The Sociology of Consumption
A Sub-Field in Search of Discovery
by George Ritzer
University of Maryland
Among the more inexplicable aspects of contemporary American sociology has been the virtual absence of a sociology of consumption in a society increasingly defined by consumption. The last decade has been characterized by a booming economy often portrayed as being propelled in large part by consumption. That same decade witnessed the birth of the Internet, the explosion of consumption sites (e.g. Amazon.com) on it, and dramatic changes in the ways in which many consume. Traditional modes of production, as well as the jobs associated with them, have continued their long-term decline. While American sociologists, given their productivist bias, have noticed the latter, they seem to have all but ignored the corresponding increase in the importance in consumption. Thus, while a general search of the Internet would yield innumerable citations, largely in the popular media, to Thorstein Veblen's concept of "conspicuous consumption," there would be only a minuscule number of references to Karl Marx's concept of "alienation" (Ritzer, Wiedenhoft and Murphy, 1999). However, a search within sociology, or of the indexes of introductory sociology textbooks, would show almost the complete reverse.
Adding to this baffling situation is the fact that a similar examination of continental, especially British, sociology would yield a completely different picture. There is a very lively sociology of consumption in Great Britain with a steady production of books and journal articles on the subject (Gabriel and Lang, 1995; Miles, 1998; Slater, 1997; Urry, 1995). This is the case in spite of the fact that Great Britain comes nowhere close to the United States in terms of the creation of new consumer goods (for example, innovations in computer hardware and software), the sites in which to consume them (mega-, and cyber-, malls, for example), and the means by which to pay for the goods and sometimes gain entry to the sites (credit cards, among others). British sociologists seem much more animated by consumption than their American counterparts, especially the invasion of Great Britain by American consumer goods, sites and means of payment (Bryman, 1997, 1999).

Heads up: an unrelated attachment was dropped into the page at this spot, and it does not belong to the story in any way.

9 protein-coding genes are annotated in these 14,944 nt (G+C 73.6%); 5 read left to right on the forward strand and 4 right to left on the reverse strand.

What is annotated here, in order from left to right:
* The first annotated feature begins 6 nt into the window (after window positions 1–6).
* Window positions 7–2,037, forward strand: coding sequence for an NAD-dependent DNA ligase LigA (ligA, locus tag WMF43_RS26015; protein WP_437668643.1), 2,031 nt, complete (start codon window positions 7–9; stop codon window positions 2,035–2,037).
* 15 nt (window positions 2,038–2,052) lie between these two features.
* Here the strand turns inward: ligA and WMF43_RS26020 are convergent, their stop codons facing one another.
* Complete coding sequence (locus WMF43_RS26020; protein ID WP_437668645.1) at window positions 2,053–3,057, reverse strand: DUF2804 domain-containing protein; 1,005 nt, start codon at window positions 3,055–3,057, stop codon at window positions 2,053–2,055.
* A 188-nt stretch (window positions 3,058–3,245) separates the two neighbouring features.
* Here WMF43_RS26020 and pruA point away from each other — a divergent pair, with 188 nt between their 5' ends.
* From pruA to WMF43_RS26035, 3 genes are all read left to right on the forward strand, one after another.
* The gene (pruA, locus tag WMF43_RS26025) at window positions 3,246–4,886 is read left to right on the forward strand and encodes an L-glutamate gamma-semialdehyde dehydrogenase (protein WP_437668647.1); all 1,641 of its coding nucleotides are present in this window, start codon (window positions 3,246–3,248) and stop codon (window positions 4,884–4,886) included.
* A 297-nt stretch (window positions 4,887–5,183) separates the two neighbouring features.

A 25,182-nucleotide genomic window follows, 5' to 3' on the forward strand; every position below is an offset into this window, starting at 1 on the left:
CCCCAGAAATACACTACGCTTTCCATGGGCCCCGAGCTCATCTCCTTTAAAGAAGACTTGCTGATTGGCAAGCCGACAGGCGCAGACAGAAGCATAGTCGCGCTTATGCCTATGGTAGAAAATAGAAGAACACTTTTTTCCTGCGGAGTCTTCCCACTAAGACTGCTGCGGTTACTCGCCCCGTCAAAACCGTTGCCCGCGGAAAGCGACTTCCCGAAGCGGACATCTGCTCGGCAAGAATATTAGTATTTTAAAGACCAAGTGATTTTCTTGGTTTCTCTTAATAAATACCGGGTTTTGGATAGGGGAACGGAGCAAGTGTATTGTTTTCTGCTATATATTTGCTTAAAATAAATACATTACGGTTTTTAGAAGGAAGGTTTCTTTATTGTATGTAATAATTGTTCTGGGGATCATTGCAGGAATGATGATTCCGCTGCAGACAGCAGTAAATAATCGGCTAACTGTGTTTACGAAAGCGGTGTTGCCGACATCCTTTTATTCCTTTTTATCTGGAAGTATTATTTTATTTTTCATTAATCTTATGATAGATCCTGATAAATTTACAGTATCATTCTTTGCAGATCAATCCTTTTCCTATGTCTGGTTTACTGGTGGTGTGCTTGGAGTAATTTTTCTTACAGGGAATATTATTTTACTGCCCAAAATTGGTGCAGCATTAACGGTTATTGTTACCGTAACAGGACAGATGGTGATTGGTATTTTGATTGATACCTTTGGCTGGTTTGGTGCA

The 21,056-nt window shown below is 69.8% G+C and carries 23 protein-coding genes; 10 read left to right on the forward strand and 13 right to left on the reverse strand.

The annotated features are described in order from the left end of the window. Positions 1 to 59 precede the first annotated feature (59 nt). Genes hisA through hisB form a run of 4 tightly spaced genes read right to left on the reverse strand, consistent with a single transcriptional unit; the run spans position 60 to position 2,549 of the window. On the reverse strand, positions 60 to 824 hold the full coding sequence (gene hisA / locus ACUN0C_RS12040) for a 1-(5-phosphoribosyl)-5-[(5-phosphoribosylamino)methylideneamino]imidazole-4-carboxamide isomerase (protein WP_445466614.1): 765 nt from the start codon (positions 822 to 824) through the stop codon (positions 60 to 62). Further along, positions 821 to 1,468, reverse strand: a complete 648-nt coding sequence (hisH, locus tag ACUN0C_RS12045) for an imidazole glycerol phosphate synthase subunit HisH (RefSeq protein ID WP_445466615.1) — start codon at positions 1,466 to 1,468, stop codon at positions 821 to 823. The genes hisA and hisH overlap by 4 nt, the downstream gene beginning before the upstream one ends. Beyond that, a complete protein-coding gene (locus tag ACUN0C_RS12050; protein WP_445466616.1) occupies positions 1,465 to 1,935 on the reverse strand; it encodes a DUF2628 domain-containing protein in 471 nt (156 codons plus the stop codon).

How do we account for the comparative silence of American sociologists on the issue of consumption (and the relative din on the subject from Great Britain)? The fact that there is an active sociology of consumption in Great Britain (and elsewhere such as Australia [Corrigan, 1997]) casts doubt on the idea that the American silence is traceable to the discipline's productivist history since if that were the cause, one would expect British sociologists (and others) to be similarly affected. That British sociologists have been better able to overcome that bias than their American peers may be traceable to the fact that it is easier to become concerned about a foreign invasion of consumer items than it is to focus on the indigenous production of those same items. As a result, it may be easier for British sociologists to view consumption as a "social problem" and to focus attention on it. Another factor in the greater attention to consumption in Great Britain is the fact that culture (of which consumption is a significant component) became a focal concern there before American sociologists began to recognize its significance. Similarly, postmodern social theory with its view that consumption defines postmodern society (Featherstone, 1991) attracted attention (and has since declined) before the recent growth in interest in that theory in the United States.